Bradley Freedman, aka Saint Free, has recently shared his new single “Bond with Bondage” which will appear on Freedman’s upcoming debut album, set to be released this summer. “Bond with Bondage” maintains Freedman’s signature soulful gritty vocals, along with his eclecticism — blending cowpunk with reggae and rockabilly, while maintaining a quirky pop styling. In our recent interview with Freedman, he summed up his efforts best when describing the single as if “Rancid and the Arctic Monkeys got into a bar fight and then made up by smoking a joint with Sublime.” For more, be sure to check out our recent feature on Saint Free, along with his acoustic rendition of the single below.

Stream the new single here.

Tha God Fahim & Your Old Droog — Tha YOD Fahim [Mongoloid Banks]

Rap all-stars Tha God Fahim and Your Old Droog’s collaborative EP Tha Wolf on Wolf St was one of the best rap releases last month and thankfully, there’s more. Their latest collaboration, the 14-track Tha YOD Fahim, shows off the two MCs great chemistry with compatible styles. Still perfecting their unique take on ‘90s-style underground rap with their sharp lyricism and jerky beats, these cuts are much rawer and harder than the more polished and soulful jazz rhythms on their previous release. The masterful lead single “Slam Dunk Contest” features the legendary Queens rapper Pharoahe Monch, who laced up to flex, spitting “GOAT, something I never had a fear of / So halloumi’s what I say whenever I stare in the mirror.” Fahim’s and YOD’s last release made a ton of splash and their second stint together is a continuation of that.

Stream the new album here.

Animal Collective — Crestone (Original Score) [Domino]

Animal Collective have returned with a new original score for filmmaker Marnie Ellen Hertzler’s new documentary Crestone, which follows a group of SoundCloud rappers, living in solitude, while growing weed and making music for the internet — a film that makes reality and fiction a blur. Though the score is credited to Animal Collective, band members Deakin and Geologist composed the whole thing, with Avery Tare and Panda Bear sitting this one out. Their gorgeously hazy and patiently-paced signature soundscapes perfectly reflect the lost and bizarre souls featured in the film. In a press release, Hertzler explains she enlisted Deakin and Geologist for the score because she wanted to elevate its importance. “There are no musicians I’d rather work with more on this film, and no band that can sonically describe a landscape better than Animal Collective can,” Hertzler said.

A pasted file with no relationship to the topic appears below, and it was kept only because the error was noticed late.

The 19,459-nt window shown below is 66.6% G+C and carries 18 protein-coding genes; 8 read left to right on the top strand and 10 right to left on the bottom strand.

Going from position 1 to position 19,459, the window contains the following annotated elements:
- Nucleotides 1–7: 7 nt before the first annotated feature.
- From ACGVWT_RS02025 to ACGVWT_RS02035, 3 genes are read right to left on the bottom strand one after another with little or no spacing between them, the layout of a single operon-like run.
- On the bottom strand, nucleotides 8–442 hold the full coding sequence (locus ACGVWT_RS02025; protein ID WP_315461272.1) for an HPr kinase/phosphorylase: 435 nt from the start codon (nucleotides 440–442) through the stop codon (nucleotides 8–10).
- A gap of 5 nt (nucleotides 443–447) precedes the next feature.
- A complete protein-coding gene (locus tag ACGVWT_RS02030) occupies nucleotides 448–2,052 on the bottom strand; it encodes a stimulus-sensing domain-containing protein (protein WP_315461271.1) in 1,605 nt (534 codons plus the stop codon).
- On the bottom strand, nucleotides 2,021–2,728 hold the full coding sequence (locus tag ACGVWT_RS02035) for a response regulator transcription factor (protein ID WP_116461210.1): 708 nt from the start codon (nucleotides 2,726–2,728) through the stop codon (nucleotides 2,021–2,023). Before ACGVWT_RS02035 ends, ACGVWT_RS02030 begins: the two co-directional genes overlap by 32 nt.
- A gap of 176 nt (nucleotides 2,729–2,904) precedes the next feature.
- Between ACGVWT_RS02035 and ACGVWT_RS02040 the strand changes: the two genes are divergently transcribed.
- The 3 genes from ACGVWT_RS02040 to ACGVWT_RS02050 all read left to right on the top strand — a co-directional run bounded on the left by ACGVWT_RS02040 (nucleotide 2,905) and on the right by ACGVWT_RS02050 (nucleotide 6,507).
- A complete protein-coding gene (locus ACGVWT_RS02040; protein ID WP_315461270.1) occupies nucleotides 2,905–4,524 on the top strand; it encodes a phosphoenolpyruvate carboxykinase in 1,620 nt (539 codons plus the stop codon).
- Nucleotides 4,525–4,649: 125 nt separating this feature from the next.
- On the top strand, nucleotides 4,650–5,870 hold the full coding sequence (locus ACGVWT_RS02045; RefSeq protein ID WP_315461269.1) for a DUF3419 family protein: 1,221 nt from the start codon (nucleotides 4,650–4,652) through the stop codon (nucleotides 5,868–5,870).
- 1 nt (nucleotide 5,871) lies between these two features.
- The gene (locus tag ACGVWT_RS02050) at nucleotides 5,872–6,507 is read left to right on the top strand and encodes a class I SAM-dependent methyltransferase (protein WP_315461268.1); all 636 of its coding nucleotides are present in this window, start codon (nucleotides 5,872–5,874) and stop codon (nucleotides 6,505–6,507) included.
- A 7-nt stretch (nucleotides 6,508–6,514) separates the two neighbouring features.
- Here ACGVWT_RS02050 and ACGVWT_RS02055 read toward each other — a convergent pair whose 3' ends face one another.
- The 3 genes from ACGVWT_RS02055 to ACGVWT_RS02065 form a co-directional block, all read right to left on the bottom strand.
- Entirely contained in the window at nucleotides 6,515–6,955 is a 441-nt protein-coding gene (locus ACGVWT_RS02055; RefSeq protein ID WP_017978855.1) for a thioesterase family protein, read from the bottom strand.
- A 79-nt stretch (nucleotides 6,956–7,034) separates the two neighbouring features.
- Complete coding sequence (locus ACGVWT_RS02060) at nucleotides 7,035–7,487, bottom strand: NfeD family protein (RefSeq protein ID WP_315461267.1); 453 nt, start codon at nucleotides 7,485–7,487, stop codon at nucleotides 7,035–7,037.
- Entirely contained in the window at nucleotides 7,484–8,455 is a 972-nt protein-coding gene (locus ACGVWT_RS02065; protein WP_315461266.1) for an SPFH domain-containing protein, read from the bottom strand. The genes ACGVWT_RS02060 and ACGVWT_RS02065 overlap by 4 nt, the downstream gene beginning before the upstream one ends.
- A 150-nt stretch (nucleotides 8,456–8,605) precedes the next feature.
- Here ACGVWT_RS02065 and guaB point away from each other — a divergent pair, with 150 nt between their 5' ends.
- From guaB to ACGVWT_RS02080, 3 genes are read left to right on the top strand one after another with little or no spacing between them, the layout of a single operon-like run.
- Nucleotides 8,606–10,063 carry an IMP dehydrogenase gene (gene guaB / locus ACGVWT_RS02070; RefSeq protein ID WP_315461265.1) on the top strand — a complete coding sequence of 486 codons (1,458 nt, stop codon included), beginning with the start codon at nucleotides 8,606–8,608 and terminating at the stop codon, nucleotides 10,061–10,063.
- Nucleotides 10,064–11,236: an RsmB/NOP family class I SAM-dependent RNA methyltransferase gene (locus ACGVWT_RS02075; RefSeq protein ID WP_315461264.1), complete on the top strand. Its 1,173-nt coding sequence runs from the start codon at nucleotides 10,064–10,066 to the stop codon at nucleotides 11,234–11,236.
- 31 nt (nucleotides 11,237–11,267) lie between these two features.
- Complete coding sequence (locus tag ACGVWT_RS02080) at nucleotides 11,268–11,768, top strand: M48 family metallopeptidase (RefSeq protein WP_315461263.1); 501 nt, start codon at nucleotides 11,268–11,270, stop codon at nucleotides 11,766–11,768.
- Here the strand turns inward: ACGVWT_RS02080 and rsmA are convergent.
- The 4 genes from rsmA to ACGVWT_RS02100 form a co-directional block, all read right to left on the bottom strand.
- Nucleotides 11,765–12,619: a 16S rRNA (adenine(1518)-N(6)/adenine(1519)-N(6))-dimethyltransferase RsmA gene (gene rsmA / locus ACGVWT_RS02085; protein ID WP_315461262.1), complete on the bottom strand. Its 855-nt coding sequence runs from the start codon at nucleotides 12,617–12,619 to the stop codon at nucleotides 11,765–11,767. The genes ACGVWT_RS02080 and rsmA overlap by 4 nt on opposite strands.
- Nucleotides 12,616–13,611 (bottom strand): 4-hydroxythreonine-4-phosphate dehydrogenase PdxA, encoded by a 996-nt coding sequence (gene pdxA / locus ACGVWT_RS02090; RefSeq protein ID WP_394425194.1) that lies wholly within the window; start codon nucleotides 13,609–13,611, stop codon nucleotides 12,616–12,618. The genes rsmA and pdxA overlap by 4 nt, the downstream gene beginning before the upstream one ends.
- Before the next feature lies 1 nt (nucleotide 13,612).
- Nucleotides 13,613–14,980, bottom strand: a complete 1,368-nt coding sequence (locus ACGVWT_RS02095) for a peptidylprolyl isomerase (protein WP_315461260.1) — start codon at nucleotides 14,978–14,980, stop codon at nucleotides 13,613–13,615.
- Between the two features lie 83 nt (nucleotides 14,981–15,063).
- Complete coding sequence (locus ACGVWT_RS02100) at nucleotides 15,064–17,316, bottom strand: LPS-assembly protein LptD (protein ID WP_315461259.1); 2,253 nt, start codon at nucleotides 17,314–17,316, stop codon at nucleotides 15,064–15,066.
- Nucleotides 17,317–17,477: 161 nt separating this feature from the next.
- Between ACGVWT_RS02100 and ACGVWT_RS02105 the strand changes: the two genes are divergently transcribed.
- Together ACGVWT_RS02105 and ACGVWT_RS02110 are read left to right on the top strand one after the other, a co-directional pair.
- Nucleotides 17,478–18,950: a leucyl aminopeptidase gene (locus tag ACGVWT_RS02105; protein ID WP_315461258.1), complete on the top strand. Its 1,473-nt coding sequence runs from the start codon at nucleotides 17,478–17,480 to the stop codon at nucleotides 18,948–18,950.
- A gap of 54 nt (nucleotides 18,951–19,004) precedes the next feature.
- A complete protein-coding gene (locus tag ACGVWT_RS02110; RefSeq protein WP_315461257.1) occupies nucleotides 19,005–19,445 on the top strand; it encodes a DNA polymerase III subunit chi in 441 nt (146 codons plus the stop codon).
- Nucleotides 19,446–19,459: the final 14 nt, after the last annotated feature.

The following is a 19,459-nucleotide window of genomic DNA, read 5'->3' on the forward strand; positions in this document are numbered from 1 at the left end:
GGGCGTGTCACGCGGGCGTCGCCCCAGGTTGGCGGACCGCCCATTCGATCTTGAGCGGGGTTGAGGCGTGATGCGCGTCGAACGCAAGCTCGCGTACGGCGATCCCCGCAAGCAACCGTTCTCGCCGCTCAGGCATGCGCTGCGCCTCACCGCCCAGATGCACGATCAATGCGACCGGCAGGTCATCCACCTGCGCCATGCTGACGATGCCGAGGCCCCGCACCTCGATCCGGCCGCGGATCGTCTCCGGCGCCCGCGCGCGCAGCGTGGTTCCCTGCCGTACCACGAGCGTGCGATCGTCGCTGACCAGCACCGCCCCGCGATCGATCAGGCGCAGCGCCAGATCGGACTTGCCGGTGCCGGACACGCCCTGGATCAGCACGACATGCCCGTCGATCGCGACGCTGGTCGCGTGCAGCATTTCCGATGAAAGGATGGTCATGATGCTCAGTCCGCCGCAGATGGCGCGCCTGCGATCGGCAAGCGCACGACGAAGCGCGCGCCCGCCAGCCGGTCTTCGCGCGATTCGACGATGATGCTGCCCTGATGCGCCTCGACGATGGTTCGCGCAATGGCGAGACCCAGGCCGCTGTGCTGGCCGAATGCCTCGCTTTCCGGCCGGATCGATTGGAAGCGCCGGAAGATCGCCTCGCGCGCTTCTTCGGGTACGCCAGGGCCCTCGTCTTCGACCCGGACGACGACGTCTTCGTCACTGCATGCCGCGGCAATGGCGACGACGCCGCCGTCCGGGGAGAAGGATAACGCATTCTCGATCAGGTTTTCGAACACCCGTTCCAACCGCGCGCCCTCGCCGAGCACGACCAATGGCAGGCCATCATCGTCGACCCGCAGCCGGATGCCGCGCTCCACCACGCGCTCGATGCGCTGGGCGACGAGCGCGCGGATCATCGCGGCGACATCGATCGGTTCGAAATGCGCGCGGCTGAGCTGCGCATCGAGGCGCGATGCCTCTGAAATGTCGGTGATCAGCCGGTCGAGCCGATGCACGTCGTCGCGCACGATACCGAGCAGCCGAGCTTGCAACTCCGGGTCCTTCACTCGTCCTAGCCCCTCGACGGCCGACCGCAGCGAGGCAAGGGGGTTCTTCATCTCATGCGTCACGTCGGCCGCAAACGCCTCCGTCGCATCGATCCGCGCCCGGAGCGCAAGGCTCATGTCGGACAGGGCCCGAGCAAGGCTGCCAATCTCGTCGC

Stream the new score here.

Quality Used Cars — Good Days/Bad Days [Spoilsport Records]

One of the well-known musicians in the Melbourne live circuit is Francis Tait, who’s tackled everything from jazz to surf rock. He is now the frontman of his latest project Quality Used Cars, who have just released their debut album Good Days/Bad Days. Tait leads the five-piece through the harmony-laden and largely acoustic affair with sweet melodies and wonky garage-pop with country-tinged affection. Tait shares a similar vocal style to Courtney Barnett and Jonathan Richman, who both encapsulate us with their deadpan drawl of sharp wit, propulsive rambles and charming storytelling. On the wielding highlight “Ripoff Merchant,” Tait’s croon tumbles out of his mouth with urgency over the jangly acoustic guitars, resembling a ‘70s idiosyncratic singer-songwriter. Tait’s authentic croon mixes the best with the group’s vocal harmonies on the rough and scrappy “The Wheels Are in Motion.” Quality Used Cars’ debut album is filled with laidback songwriting and gentle and warm acoustics, emitting the group’s unassuming nature.

Stream the new album here.

Body Maintenance — “Sheets” [Unwound Records]

The Melbourne-based post-punk group Body Maintenance are following up their demo and live tapes with a bristling self-titled EP, coming out next Friday. Made up of members of Alien Nosejob,